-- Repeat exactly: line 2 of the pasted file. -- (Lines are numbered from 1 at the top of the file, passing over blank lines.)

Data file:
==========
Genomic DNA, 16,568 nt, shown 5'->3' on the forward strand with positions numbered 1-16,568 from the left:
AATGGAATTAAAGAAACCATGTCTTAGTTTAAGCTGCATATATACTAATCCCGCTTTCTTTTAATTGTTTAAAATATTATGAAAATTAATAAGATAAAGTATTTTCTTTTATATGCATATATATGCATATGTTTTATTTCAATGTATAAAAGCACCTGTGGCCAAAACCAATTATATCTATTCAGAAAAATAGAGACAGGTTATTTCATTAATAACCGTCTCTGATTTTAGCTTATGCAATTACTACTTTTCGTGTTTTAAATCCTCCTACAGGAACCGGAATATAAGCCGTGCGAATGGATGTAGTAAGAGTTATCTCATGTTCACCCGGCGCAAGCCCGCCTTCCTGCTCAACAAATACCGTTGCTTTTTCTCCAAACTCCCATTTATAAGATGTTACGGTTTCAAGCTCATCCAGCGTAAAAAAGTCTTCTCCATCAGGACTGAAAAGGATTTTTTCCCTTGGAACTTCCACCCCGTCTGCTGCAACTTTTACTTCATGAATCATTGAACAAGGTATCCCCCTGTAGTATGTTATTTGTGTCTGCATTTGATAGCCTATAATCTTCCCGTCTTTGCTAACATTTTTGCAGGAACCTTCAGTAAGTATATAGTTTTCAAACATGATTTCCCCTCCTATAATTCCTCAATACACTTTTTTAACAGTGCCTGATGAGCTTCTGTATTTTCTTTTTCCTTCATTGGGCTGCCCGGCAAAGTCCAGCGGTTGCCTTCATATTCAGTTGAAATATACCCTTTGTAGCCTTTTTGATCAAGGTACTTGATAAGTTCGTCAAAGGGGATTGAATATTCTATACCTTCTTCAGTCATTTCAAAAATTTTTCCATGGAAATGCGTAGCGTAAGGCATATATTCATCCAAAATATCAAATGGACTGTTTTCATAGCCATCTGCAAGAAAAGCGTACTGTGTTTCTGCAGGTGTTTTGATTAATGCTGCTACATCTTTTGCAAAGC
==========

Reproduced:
AATGGAATTAAAGAAACCATGTCTTAGTTTAAGCTGCATATATACTAATCCCGCTTTCTTTTAATTGTTTAAAATATTATGAAAATTAATAAGATAAAGTATTTTCTTTTATATGCATATATATGCATATGTTTTATTTCAATGTATAAAAGCACCTGTGGCCAAAACCAATTATATCTATTCAGAAAAATAGAGACAGGTTATTTCATTAATAACCGTCTCTGATTTTAGCTTATGCAATTACTACTTTTCGTGTTTTAAATCCTCCTACAGGAACCGGAATATAAGCCGTGCGAATGGATGTAGTAAGAGTTATCTCATGTTCACCCGGCGCAAGCCCGCCTTCCTGCTCAACAAATACCGTTGCTTTTTCTCCAAACTCCCATTTATAAGATGTTACGGTTTCAAGCTCATCCAGCGTAAAAAAGTCTTCTCCATCAGGACTGAAAAGGATTTTTTCCCTTGGAACTTCCACCCCGTCTGCTGCAACTTTTACTTCATGAATCATTGAACAAGGTATCCCCCTGTAGTATGTTATTTGTGTCTGCATTTGATAGCCTATAATCTTCCCGTCTTTGCTAACATTTTTGCAGGAACCTTCAGTAAGTATATAGTTTTCAAACATGATTTCCCCTCCTATAATTCCTCAATACACTTTTTTAACAGTGCCTGATGAGCTTCTGTATTTTCTTTTTCCTTCATTGGGCTGCCCGGCAAAGTCCAGCGGTTGCCTTCATATTCAGTTGAAATATACCCTTTGTAGCCTTTTTGATCAAGGTACTTGATAAGTTCGTCAAAGGGGATTGAATATTCTATACCTTCTTCAGTCATTTCAAAAATTTTTCCATGGAAATGCGTAGCGTAAGGCATATATTCATCCAAAATATCAAATGGACTGTTTTCATAGCCATCTGCAAGAAAAGCGTACTGTGTTTCTGCAGGTGTTTTGATTAATGCTGCTACATCTTTTGCAAAGC